Did the title of this post grab your attention? It grabbed mine so dramatically when I came across it that I immediately abandoned my plans for today’s post – they can wait – to tell you about it.
The first thing to say about it is that it’s not what you think, if indeed like me you immediately thought of Patrick White’s Voss. I was impressed. We have prizes named for authors and sponsors but I hadn’t come across one named for a literary work. Have you? Well, as it turns out, I still haven’t because this award was named for its benefactor, Vivian Robert La Vaux Voss, who conceived it in 1955 – two years before Patrick White’s Voss was published. Hmmm … 1955 and I’ve only heard of it now? This is where the story becomes even more interesting.
I read about this award in one of my favourite on-line journals, The Conversation. The author, and one of the prize’s judges, Anthony Uhlmann, describes its genesis. Vivian Voss, according to Uhlmann, had a “an early career of brilliant promise”. He apparently won many prizes at the University of Sydney and the University of Rome but died in 1963, when he was just 33 years old. His grandfather, Frances Henry Vivian Voss, and mother, Harriette Martha Voss, were both medical practitioners and both appear in the Australian Dictionary of Biography (ADB) for their medical and community work. According to ADB, his grandfather “indulged his love of literature in his fine private library”. The family was wealthy, which must be why Vivian Voss was able to create the Voss Literary Prize in the will he wrote in 1955. In this will, he envisaged the prize being overseen “by five professors at his alma mater, the University of Sydney: the Professor of Latin, the Professor of English, the Professor of French, the Professor of Italian, the Professor of German”. They were to grant the prize to the best novel, “published or unpublished”, in the world! He clearly wasn’t thinking small!
Uhlmann says that the prize was offered to several major universities, all of whom turned it down. It was then offered to the Association for the Study of Australian Literature (ASAL), but they already had a literary award*. So, it was offered to the “newly formed Australian University Heads of English” (AUHE) who “gratefully accepted it”. Uhlmann doesn’t explain over which time period all this occurred, but it sounds like this last offer was made fairly recently. And, in fact, an AUHE press release seems to explain the timing, stating that “a life tenant in Vivian’s Estate received estate income until his death in 2012”. Ah, so the money, it seems, was tied up, which is why the first award is only now being made. The prize in 2014, this same press release says, will be $6,500.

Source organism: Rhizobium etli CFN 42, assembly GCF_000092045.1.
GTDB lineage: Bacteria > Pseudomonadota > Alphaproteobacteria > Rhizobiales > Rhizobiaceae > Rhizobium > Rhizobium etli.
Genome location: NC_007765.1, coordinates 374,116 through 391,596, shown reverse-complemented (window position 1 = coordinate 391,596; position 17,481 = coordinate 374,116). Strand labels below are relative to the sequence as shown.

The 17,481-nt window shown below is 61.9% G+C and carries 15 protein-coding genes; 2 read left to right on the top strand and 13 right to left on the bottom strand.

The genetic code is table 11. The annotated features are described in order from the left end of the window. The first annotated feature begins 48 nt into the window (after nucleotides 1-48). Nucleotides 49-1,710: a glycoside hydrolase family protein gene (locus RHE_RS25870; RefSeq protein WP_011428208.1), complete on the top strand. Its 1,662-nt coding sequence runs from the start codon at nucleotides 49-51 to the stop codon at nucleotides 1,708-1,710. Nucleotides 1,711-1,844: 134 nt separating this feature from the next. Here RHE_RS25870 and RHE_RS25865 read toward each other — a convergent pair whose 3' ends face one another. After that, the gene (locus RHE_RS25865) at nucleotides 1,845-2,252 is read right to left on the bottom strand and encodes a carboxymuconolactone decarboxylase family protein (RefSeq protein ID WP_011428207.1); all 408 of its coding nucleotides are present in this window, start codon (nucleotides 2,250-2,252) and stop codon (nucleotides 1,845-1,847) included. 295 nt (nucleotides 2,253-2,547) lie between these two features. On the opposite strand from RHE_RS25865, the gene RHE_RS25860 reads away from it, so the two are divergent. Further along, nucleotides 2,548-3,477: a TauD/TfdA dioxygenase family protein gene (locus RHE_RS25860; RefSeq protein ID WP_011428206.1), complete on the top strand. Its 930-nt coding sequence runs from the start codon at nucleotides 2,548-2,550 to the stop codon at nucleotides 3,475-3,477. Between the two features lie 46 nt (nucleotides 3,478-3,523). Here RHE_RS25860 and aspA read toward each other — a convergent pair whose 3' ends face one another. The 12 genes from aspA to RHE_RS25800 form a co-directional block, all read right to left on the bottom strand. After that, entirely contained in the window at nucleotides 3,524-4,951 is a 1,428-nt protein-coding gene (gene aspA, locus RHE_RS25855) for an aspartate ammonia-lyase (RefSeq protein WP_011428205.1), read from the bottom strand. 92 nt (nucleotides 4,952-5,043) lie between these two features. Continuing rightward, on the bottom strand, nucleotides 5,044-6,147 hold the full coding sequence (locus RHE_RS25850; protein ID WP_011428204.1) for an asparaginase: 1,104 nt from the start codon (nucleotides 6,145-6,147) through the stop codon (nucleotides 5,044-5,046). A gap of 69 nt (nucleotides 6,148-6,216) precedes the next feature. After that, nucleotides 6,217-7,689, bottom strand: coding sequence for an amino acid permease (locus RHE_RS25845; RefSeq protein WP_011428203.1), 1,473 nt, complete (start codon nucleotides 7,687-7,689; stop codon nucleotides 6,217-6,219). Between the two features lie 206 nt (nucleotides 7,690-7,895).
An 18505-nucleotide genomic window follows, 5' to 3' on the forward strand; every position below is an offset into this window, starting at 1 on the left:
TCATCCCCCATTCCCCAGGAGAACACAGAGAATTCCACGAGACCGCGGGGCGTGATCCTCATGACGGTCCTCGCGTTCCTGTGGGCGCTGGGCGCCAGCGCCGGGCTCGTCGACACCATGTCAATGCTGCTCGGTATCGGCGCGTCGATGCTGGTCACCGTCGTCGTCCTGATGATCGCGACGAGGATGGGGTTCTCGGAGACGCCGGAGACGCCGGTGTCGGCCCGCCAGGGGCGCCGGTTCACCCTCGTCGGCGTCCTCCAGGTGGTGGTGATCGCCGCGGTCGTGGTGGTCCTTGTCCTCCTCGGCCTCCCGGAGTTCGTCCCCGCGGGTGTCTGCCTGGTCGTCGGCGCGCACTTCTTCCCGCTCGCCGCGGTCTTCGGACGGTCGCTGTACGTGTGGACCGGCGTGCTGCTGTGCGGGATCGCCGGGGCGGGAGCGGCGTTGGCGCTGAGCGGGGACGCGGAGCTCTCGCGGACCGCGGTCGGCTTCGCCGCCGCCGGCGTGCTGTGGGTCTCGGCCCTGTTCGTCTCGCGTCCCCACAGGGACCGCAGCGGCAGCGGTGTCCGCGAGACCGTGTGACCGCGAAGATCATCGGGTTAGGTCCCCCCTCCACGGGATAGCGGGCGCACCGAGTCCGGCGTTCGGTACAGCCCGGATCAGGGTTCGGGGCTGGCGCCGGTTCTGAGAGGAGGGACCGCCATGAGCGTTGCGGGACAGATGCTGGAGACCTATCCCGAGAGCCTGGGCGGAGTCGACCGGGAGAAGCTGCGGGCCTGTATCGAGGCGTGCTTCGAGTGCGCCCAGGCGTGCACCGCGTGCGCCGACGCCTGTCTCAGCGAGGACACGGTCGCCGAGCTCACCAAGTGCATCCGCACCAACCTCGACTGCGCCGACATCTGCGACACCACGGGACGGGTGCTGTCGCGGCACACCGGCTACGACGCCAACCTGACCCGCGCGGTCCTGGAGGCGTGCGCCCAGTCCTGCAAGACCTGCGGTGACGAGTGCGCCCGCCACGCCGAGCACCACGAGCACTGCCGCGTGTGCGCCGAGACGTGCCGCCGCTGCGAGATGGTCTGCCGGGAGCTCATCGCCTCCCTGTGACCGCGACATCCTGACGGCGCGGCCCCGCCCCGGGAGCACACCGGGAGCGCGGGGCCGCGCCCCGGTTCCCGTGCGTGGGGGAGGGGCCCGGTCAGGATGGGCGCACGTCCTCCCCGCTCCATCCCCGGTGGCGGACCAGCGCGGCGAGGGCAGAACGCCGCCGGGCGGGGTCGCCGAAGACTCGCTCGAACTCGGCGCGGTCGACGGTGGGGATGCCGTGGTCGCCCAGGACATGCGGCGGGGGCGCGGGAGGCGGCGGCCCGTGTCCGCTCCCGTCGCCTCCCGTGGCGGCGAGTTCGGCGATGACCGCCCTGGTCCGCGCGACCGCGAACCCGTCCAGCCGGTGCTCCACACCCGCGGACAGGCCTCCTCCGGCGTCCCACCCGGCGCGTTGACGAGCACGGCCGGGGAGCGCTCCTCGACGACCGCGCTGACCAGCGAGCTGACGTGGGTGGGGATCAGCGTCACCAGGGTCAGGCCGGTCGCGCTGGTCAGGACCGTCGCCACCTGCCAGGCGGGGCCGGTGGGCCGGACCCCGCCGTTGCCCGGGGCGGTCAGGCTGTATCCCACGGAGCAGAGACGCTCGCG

There is now a website for the award, which describes it as:
a new award dedicated to the memory of Vivian Robert Le Vaux Voss (1930-1963), an historian and lover of literature from Emu Park in Central Queensland who studied History and Latin at the University of Sydney and modern languages at the University of Rome.
As far as I can tell, the award seems to be now limited to Australian publications.
Now to the first awarding of the prize. Uhlmann names his co-judges: Brenda Walker (novelist whose Poe’s cat languishes in my TBR, University of Western Australia), Philip Butterss (whose An unsentimental bloke I recently reviewed, University of Adelaide), Brigitta Olubas (University of New South Wales), and Amanda Nettlebeck (University of Western Sydney). They shortlisted the following novels:
- Hannah Kent’s Burial rites (my review)
- Fiona McFarlane’s The night guest (my review, added in 2015)
- Christos Tsiolkas’ Barracuda (my review)
- Tim Winton’s Eyrie
- Alexis Wright’s The swan book
(You can see the longlist on their site).
And the winner, announced on Wednesday November 19, 2014, at the annual meeting of the AUHE, is Fiona McFarlane’s The night guest. I have had this novel on my radar since I saw the first reviews start to come through for it at the Australian Women Writer’s Challenge. I now have it in my possession – and just need to find time to read it.
I have spent quite a bit of time, I know, on this award – but I thought it was an interesting story and hoped you would think so too. It will be an interesting one to follow – but, I know I will always do a double-take when I see its name!
* The ALS Gold Medal, which was awarded this year to Alexis Wright’s The swan book.